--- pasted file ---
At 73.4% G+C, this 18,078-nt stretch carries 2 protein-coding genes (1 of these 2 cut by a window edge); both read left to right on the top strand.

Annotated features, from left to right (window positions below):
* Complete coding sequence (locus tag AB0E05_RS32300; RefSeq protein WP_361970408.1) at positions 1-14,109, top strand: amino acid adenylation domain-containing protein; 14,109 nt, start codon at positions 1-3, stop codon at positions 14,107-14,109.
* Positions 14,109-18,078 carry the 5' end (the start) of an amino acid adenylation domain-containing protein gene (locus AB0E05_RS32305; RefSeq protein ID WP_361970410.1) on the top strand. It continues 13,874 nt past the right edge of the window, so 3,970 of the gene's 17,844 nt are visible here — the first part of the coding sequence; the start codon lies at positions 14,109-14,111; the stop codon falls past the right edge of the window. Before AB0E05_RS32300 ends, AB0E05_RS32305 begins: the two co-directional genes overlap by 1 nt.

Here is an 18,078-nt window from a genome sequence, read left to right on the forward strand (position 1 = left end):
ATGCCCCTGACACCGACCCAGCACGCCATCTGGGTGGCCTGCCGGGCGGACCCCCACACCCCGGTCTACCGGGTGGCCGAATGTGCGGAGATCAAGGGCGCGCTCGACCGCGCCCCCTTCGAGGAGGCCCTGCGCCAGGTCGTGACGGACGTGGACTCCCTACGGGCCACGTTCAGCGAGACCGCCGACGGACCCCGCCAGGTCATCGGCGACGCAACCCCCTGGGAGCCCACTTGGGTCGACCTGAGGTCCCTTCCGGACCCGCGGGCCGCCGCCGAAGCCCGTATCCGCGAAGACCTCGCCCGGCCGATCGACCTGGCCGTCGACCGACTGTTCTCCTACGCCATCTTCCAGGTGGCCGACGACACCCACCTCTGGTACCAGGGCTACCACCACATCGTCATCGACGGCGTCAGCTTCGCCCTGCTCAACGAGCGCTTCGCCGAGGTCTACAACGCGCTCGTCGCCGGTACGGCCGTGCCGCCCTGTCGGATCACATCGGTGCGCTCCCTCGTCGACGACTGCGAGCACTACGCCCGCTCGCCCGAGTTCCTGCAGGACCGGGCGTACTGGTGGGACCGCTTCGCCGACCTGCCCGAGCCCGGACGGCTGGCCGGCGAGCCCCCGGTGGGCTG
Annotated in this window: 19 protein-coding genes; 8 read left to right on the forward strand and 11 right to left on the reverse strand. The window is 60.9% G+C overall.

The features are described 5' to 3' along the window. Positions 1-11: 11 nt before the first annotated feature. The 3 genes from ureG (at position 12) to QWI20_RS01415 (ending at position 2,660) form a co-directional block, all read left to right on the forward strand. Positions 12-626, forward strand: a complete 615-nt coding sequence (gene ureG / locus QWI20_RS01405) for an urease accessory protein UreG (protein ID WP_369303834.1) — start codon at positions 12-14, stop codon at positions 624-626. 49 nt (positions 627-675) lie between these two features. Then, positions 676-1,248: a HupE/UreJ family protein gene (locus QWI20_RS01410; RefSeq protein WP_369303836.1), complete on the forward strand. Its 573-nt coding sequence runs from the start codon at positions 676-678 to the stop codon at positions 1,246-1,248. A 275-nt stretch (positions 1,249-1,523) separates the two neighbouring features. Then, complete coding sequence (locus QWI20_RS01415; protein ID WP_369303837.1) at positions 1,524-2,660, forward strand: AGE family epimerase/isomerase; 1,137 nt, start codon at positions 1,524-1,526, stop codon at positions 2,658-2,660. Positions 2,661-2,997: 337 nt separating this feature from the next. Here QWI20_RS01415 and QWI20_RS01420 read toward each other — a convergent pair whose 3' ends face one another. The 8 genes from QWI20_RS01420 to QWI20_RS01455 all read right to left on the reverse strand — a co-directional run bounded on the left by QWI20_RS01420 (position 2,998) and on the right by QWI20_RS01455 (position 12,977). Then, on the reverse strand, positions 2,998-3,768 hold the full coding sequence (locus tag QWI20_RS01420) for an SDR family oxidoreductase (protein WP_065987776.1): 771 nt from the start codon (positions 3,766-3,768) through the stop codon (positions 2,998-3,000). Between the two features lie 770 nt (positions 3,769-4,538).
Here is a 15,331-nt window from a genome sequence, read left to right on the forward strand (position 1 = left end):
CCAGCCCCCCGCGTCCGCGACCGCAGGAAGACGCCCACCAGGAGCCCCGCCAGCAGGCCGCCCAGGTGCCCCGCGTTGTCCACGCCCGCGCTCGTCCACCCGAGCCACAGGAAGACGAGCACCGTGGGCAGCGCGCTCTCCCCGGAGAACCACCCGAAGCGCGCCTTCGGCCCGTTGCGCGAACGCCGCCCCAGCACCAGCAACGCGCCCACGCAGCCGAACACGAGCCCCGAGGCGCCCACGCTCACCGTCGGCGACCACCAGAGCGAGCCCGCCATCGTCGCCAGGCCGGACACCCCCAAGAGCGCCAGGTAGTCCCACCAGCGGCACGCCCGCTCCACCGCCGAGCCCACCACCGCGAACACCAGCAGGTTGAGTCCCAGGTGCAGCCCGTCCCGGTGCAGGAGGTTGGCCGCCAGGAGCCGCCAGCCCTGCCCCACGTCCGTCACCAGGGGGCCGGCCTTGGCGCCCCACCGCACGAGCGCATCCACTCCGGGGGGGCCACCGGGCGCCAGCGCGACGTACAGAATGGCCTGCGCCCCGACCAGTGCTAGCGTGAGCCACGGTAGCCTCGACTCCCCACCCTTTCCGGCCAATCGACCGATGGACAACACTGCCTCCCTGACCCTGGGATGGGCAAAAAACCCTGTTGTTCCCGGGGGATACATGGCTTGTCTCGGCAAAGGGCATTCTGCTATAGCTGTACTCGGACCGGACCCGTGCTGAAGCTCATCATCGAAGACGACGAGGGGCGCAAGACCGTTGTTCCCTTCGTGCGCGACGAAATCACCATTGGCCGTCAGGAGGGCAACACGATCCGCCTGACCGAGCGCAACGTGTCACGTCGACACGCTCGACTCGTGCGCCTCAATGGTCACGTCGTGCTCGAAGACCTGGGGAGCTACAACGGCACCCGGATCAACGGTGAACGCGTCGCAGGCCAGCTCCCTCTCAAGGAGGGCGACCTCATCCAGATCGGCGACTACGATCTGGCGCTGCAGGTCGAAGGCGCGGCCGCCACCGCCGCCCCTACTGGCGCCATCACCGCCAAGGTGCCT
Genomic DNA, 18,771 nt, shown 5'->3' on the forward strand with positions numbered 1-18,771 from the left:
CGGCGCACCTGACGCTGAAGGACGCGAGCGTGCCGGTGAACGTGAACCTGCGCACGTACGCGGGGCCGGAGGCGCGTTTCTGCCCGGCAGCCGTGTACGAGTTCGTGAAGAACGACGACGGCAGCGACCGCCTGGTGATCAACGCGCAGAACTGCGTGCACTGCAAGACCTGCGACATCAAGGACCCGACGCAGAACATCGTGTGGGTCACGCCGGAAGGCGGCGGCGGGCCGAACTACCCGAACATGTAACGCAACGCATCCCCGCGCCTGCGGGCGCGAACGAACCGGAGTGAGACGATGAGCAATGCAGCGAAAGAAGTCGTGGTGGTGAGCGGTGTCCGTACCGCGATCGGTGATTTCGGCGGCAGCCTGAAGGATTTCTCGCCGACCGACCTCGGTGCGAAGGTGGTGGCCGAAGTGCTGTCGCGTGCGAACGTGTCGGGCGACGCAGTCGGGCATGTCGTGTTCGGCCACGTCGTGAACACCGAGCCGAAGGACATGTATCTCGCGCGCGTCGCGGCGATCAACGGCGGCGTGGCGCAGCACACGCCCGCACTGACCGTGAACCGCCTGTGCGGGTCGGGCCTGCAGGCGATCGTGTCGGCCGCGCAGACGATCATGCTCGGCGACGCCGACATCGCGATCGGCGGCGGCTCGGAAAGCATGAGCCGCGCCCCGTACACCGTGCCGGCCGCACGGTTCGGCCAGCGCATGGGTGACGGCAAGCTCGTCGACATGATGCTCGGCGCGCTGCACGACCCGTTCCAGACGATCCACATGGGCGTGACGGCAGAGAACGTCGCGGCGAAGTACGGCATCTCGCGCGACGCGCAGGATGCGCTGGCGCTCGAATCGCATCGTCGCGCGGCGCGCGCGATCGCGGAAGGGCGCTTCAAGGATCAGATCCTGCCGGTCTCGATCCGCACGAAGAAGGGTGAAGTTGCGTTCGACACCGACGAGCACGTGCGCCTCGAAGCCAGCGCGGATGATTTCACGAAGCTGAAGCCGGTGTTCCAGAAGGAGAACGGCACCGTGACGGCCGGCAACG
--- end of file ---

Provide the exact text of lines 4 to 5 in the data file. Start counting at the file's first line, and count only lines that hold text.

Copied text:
* Positions 14,109-18,078 carry the 5' end (the start) of an amino acid adenylation domain-containing protein gene (locus AB0E05_RS32305; RefSeq protein ID WP_361970410.1) on the top strand. It continues 13,874 nt past the right edge of the window, so 3,970 of the gene's 17,844 nt are visible here — the first part of the coding sequence; the start codon lies at positions 14,109-14,111; the stop codon falls past the right edge of the window. Before AB0E05_RS32300 ends, AB0E05_RS32305 begins: the two co-directional genes overlap by 1 nt.

Here is an 18,078-nt window from a genome sequence, read left to right on the forward strand (position 1 = left end):